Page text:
In healthy children, an isotonic solution containing no glucose or a small amount of glucose (1-2%) has been recommended as an intraoperative maintenance fluid due to the potential risk of hyponatremia associated with hypotonic solutions. However, a hypotonic solution with glucose is still widely used as a maintenance fluid for pediatric anesthesia. We speculated that the hypotonic solution may worsen postoperative discomfort and irritability in pediatric patients due to hyponatremia.
In the current study, we compared the post-operative Face, Legs, Activity, Cry, Consolability(FLACC) scale scores of pediatric patients aged 3-10 years who received either a 1:2 dextrose solution or Hartmann’s solution during Nuss Bar removal.
The FLACC scale score in the post-anesthesia care unit was higher in the 1:2 dextrose solution group(HYPO) (n = 20) than in the Hartmann’s solution group(ISO) (n = 20) (6.30 vs 4.70, p = 0.044, mean difference and 95% Confidence Interval(CI) was 1.6 (0.04 to 3.16)). We also compared opioid consumption at the post-anesthesia care unit. Total dose of fentanyl per body weight in the post-anesthesia care unit was also higher in the HYPO (0.59 vs 0.37 mcg/kg, p = 0.042, mean difference and 95% CI was 0.22 mcg/kg (0.030 to 0.402)).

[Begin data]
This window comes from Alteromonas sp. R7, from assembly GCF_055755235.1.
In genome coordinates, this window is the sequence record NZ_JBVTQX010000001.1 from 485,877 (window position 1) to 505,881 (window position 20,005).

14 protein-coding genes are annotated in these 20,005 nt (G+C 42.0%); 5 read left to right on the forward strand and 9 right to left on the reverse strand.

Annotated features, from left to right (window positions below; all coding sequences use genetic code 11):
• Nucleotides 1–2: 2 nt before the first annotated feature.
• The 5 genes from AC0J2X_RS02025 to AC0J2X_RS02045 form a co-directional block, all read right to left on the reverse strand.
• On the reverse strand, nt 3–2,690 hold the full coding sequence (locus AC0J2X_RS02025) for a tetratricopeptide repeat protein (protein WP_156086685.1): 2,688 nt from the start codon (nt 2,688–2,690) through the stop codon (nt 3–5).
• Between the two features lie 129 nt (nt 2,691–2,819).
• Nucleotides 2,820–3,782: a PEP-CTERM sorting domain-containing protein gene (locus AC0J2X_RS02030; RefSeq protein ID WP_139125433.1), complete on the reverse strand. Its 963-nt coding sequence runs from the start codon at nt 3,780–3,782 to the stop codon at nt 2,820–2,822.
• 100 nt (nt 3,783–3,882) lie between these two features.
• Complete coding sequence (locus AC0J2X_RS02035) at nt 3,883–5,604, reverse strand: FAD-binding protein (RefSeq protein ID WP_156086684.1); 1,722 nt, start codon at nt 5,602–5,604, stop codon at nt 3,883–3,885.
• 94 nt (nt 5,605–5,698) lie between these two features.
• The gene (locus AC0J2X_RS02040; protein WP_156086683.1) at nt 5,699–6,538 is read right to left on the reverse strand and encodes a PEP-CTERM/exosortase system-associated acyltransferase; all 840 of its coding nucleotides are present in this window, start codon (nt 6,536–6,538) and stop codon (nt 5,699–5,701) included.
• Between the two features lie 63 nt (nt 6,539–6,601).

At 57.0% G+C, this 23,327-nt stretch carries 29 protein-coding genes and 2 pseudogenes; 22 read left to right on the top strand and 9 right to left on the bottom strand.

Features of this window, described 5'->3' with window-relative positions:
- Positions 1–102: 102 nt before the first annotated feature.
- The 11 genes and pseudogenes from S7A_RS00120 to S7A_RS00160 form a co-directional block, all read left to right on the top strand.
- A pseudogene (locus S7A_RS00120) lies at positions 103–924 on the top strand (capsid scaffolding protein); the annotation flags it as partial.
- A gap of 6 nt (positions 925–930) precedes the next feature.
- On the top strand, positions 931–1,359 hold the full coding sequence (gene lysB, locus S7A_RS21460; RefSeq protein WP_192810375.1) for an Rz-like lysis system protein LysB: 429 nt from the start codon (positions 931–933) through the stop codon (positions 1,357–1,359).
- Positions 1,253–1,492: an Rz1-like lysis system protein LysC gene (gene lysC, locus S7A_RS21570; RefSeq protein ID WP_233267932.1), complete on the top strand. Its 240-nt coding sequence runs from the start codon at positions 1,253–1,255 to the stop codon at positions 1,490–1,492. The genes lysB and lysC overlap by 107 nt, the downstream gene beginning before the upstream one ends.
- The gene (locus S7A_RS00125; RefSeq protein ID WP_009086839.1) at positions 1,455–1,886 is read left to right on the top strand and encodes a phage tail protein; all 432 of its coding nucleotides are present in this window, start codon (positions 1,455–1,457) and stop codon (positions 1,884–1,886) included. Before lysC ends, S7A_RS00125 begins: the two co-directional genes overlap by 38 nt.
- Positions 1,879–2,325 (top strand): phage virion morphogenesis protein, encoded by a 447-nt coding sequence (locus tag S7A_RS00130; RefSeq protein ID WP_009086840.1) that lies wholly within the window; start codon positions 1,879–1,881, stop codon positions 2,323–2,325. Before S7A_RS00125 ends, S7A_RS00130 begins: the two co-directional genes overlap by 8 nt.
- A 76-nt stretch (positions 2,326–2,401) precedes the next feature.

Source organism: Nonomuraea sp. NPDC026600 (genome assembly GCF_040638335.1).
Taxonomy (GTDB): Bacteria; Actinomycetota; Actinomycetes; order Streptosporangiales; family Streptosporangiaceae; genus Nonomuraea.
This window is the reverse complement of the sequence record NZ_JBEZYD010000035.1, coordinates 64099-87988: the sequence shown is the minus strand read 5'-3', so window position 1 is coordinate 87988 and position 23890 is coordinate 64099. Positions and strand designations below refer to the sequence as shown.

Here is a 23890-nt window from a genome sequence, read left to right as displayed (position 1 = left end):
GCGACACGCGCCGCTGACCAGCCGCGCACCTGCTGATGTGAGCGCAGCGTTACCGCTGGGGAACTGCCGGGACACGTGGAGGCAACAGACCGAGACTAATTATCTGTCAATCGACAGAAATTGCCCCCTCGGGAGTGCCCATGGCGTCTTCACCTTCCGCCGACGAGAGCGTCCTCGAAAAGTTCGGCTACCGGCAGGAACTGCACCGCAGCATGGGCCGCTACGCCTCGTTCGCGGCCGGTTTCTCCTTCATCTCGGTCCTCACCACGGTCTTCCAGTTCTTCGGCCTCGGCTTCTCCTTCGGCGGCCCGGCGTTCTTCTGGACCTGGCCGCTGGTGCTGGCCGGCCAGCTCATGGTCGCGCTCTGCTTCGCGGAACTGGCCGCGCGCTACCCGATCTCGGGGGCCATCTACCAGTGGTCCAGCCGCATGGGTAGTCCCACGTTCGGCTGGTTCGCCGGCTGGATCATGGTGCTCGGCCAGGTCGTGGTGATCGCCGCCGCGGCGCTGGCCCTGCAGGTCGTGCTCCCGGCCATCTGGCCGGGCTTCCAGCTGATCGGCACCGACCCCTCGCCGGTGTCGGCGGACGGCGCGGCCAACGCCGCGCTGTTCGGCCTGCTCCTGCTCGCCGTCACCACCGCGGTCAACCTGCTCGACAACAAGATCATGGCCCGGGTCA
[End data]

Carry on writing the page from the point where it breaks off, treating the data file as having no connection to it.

Intraoperative use of the hypotonic solution in children causes increased FLACC scale scores, leading to higher opioid consumption in post-anesthesia care unit.